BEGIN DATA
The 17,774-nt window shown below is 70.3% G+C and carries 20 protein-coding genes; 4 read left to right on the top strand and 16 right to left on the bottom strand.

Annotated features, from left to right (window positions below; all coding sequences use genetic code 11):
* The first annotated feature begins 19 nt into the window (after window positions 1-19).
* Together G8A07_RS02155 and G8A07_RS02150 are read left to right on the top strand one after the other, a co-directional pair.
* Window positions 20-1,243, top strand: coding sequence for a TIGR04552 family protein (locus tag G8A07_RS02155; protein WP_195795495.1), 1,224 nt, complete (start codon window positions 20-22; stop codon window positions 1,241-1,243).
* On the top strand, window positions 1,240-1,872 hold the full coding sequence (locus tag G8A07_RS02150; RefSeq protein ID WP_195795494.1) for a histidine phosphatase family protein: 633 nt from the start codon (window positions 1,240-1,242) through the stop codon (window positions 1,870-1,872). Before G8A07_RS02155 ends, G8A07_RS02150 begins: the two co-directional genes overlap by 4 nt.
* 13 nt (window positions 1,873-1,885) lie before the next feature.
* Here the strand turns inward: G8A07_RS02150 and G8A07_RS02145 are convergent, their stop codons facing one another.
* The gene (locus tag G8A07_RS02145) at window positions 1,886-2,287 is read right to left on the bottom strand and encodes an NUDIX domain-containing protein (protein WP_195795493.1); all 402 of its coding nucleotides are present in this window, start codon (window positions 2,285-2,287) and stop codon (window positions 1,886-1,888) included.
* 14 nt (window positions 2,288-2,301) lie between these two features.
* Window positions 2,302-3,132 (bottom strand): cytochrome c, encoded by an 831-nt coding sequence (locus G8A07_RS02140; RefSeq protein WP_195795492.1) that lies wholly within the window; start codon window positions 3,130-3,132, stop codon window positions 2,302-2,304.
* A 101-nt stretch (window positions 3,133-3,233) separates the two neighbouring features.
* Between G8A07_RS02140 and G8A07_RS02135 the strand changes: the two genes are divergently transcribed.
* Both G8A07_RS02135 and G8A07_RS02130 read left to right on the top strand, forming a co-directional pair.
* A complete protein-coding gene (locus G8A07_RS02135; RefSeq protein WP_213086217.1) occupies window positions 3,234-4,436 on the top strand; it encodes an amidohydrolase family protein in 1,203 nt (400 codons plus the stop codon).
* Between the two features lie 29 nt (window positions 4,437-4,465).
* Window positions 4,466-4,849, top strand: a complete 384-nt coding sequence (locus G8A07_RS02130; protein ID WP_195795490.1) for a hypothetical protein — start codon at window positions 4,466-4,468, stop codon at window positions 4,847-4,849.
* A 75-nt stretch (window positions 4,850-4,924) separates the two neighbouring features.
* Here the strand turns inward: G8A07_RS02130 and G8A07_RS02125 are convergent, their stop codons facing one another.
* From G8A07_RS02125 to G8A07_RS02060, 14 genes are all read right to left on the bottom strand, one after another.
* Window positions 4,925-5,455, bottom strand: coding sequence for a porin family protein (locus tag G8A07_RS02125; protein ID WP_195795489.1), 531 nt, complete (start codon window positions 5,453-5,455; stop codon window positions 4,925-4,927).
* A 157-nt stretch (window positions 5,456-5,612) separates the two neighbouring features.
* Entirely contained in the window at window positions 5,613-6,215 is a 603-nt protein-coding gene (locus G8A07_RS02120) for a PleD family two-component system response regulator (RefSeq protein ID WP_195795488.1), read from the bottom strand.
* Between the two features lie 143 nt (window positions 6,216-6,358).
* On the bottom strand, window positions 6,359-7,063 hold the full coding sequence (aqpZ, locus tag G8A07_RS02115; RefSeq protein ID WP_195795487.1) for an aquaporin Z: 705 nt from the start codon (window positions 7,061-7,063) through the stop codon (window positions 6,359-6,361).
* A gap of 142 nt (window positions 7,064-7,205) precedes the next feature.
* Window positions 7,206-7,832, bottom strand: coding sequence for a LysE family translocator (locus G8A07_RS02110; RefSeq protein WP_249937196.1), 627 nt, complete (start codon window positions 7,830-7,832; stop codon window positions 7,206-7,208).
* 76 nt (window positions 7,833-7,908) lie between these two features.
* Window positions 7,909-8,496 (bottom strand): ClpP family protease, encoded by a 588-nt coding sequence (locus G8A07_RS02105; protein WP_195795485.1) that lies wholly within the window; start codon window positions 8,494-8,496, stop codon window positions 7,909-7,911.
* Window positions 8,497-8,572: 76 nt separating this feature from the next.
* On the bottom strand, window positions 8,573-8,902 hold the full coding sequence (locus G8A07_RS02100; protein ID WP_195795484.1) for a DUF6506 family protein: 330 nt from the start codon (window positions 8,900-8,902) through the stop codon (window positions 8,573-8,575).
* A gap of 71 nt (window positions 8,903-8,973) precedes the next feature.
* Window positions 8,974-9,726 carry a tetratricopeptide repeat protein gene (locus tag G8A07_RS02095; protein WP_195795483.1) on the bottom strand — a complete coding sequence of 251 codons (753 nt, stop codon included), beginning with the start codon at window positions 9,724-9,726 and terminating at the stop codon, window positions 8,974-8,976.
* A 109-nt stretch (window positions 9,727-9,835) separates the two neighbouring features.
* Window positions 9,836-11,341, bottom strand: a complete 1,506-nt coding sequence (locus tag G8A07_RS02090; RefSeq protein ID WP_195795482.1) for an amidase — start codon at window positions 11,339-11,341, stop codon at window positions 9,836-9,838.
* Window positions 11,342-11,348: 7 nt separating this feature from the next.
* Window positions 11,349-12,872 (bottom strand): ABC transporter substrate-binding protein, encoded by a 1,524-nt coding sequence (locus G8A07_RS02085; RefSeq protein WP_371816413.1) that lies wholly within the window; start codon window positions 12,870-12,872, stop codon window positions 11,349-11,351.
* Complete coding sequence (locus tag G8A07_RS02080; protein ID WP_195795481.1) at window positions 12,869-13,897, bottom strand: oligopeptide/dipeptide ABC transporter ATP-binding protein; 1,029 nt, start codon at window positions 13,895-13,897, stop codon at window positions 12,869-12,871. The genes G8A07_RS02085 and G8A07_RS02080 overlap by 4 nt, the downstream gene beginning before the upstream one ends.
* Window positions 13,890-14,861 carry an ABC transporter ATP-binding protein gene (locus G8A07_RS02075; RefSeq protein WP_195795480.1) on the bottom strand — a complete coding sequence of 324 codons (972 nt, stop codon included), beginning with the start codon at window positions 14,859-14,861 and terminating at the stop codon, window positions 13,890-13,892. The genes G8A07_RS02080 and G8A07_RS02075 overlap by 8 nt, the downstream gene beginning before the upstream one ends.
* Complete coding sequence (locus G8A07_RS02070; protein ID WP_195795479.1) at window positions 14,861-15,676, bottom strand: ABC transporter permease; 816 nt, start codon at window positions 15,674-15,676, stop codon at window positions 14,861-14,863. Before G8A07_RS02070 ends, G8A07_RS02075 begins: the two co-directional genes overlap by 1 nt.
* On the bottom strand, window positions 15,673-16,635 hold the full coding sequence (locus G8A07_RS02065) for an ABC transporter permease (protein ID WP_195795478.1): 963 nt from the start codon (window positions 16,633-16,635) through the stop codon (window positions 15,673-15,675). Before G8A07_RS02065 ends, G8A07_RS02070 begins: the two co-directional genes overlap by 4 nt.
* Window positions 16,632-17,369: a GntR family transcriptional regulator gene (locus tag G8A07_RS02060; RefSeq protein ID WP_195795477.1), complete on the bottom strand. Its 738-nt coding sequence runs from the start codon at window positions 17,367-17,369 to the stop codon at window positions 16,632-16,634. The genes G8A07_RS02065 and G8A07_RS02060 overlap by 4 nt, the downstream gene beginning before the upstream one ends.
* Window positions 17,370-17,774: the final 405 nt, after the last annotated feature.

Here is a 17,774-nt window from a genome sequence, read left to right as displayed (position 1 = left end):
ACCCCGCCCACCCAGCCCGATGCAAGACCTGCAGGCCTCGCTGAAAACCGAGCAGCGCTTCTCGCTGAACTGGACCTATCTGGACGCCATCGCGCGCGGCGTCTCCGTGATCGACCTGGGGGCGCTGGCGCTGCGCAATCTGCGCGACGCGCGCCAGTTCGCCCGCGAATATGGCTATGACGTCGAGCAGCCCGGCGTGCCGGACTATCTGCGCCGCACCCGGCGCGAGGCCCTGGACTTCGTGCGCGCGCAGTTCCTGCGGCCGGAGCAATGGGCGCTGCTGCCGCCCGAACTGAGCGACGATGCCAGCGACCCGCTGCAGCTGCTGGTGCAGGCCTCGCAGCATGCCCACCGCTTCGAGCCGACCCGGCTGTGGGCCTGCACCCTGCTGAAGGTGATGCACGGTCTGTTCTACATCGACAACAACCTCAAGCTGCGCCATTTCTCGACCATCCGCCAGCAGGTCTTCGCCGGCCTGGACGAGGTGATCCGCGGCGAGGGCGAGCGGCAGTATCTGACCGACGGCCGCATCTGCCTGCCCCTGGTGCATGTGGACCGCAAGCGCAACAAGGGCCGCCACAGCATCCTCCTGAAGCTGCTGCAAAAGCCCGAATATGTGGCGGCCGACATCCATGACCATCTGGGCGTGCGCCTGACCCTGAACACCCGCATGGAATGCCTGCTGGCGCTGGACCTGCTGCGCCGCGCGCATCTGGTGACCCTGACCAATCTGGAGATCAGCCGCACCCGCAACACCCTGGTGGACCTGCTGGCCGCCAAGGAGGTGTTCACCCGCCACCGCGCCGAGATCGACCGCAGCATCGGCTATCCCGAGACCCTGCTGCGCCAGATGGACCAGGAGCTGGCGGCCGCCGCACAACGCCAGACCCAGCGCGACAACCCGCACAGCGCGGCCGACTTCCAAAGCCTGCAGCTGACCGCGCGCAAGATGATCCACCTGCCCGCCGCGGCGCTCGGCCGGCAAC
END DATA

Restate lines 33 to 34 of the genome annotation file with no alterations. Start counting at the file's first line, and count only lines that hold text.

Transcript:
* Window positions 8,974-9,726 carry a tetratricopeptide repeat protein gene (locus tag G8A07_RS02095; protein WP_195795483.1) on the bottom strand — a complete coding sequence of 251 codons (753 nt, stop codon included), beginning with the start codon at window positions 9,724-9,726 and terminating at the stop codon, window positions 8,974-8,976.
* A 109-nt stretch (window positions 9,727-9,835) separates the two neighbouring features.